So, yesterday - no blog post.
Just another little reminder of how things can just change in an instant with this particular condition. I got dizzy and blacked out, as happens sometimes with my autonomic dysfunction. I fell and dislocated my hip and shoulder, and spent the night in hospital having them put back. The hip was pretty straightforward (though painful), but the shoulder, as ever, was temperamental and took several attempts. While I was there, it was incidentally discovered that my sodium was critically low at 121 mmol/L (135-145 is normal). It's never just one thing, is it? I had some IV fluids and other medications, and came home late this morning.
In light of that, the topic for today seems rather appropriate - 5 things that changed my life. I've been ill for as long as I can remember, so there's no life-altering accident, or date that I can pinpoint as an anniversary of 'the illness'. Just day after day, deterioration after deterioration (and some pretty impressive improvements in between, for balance); as I've aged, more and more body systems have been involved, and I've needed more and more medical interventions in an attempt to maintain the status quo.
So what has really definitively changed my life?
Accepting that this is my life, and that no amount of wishing or worrying will change that. I am in awe of the beauty and majesty of this planet, and of the complexity of life, and I am so grateful to be here and alive. Yes, there are days when I weep and wail and bemoan my lot in life. Experiencing symptoms day in and day out is tiring, both physically and emotionally, but accepting the reality of it has given me the freedom to experience life more fully. I am better at looking after myself, and find it easier to reach out to others as a result. I try not to waste the opportunities that I have - those precious days when I have the chance to do something new or fun, and feel well enough to seize that chance!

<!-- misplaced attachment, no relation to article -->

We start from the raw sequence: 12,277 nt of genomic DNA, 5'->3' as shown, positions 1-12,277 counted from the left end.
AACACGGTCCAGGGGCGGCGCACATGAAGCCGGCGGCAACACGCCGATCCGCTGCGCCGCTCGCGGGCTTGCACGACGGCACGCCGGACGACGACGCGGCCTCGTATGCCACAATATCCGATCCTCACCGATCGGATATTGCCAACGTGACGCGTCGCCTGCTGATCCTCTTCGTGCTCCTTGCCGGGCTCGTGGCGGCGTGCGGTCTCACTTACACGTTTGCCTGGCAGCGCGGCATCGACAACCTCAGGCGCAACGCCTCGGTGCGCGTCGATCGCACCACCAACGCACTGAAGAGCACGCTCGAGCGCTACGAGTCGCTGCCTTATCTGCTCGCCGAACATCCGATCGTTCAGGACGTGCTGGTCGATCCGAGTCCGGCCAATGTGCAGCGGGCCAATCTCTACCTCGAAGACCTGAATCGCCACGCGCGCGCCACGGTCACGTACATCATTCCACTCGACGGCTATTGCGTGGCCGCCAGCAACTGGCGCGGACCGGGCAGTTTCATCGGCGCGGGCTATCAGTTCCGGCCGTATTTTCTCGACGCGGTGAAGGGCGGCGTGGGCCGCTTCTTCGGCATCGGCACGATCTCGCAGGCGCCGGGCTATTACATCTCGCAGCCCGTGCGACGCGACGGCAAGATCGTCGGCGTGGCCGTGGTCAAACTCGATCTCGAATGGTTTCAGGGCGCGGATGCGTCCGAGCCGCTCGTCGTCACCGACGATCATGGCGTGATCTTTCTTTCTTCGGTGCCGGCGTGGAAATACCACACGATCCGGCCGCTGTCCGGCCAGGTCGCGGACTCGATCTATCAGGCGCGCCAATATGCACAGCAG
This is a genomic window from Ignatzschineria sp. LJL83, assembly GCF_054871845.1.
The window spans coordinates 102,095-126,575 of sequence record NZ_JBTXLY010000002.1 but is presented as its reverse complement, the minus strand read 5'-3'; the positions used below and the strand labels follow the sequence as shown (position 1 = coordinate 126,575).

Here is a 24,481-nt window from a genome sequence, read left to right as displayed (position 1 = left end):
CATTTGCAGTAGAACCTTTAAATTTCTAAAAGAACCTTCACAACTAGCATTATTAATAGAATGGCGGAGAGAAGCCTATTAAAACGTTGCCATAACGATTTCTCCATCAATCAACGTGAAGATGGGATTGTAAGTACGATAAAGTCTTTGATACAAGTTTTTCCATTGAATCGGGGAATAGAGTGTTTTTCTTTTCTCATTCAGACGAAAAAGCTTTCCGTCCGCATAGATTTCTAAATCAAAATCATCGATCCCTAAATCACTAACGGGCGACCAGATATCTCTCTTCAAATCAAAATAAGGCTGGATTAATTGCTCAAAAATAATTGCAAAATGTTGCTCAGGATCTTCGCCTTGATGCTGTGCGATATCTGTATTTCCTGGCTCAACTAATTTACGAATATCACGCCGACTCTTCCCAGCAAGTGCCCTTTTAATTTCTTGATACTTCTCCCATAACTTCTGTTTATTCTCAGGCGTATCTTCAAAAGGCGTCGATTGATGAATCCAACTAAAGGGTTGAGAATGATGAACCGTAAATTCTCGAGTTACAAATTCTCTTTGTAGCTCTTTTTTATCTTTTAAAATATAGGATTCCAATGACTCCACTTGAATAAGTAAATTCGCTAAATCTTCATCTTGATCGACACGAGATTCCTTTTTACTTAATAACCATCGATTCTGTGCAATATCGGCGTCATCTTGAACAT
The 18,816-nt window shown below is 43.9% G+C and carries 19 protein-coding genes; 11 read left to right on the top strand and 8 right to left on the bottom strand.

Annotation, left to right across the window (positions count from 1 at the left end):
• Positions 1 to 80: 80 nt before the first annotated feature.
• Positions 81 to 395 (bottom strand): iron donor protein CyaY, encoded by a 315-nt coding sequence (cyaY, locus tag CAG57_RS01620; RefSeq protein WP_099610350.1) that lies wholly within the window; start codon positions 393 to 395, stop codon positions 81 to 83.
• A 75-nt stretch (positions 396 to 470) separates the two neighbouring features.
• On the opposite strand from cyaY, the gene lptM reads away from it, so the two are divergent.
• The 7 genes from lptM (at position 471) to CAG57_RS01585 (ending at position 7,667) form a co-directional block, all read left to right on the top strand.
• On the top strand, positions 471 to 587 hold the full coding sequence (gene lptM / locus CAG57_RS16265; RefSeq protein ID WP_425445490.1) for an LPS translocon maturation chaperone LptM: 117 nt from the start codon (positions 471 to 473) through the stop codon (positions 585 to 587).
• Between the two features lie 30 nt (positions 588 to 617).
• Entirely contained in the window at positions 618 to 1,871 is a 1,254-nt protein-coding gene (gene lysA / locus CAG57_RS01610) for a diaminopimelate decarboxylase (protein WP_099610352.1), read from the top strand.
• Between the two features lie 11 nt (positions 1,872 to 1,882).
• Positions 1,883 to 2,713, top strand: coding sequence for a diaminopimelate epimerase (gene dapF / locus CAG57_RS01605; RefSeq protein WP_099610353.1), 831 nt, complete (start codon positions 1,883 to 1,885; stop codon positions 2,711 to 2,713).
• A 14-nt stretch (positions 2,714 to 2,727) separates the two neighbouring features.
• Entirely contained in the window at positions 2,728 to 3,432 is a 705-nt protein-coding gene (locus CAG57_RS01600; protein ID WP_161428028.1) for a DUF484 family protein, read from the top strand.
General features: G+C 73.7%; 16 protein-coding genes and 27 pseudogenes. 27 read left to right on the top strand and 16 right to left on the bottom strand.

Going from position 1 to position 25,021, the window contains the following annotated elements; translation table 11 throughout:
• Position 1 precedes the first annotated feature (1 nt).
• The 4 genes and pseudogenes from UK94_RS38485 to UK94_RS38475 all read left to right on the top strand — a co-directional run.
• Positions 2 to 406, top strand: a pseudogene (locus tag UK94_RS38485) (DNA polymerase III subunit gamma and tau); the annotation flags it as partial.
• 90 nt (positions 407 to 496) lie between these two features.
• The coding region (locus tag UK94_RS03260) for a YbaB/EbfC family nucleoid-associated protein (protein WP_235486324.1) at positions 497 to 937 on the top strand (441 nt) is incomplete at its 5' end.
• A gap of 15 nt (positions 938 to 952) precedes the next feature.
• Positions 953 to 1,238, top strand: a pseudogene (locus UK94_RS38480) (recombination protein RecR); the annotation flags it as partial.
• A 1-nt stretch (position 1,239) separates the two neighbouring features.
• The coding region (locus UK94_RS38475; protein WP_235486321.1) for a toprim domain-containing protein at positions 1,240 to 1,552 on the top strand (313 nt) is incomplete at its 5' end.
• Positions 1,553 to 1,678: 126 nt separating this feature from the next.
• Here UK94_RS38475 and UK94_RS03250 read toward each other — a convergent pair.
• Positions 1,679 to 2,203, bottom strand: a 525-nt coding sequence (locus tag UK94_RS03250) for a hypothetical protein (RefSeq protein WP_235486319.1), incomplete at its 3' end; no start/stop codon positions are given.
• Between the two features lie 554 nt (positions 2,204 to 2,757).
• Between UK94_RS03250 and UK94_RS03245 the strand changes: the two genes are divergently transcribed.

Meeting my husband opened up a whole new world for me. Until that point, although I'd had boyfriends, I'd always wondered, secretly, whether there was an element of pity in the way that they viewed me. Not so with this one. I feel so lucky to be in love with a man who loves me wholeheartedly, accepts my limitations, praises my achievements, supports my ambitions and is by my side through everything. He is a remarkable and wonderful man!
Physics (or accepting that I am a supergeek) was another life-changing moment. Until I started to study physics to an advanced level, I'd always thought of myself as very average intellectually. Physics changed the way that I look at the world and the way that I look at myself. The more I learn about this complex world and some of the scientific processes underlying the way that it functions, the more awed I am.
Learning that there isn't always a quick fix. Doctors (especially surgeons) really, really want to be able to fix their patients. It's hard for them to accept that there isn't always a quick fix, or even a fix at all, and often even harder for them to relay that information to their patients. I would love to be able to have an operation that would fix even just one part of me, but in reality every intervention has knock-on effects. Sometimes the best option is to focus on quality of life and symptom control, rather than longing for that one definitive treatment that will make everything perfect.
Rescuing an elderly cat with health problems from a shelter, where the vets advised me that they didn't think she'd live much more than a year. Not only has Nutmeg given me four years of constant, adoring and loyal companionship, she has also helped me to focus on quality of life for myself, through the decisions that I've made on her behalf. Nutmeg has kidney failure, and her life could be prolonged with a special diet and daily medication. After a month of both, we realised (in discussion with our vet) that she was so miserable that it would be better for her quality of life to have a normal diet and no medication. We are so grateful that she now jumps around with excitement every mealtime, showing energy that we know she shouldn't have...
This post was written as part of NHBPM - 30 health posts in 30 days: http://bit.ly/vU0g9J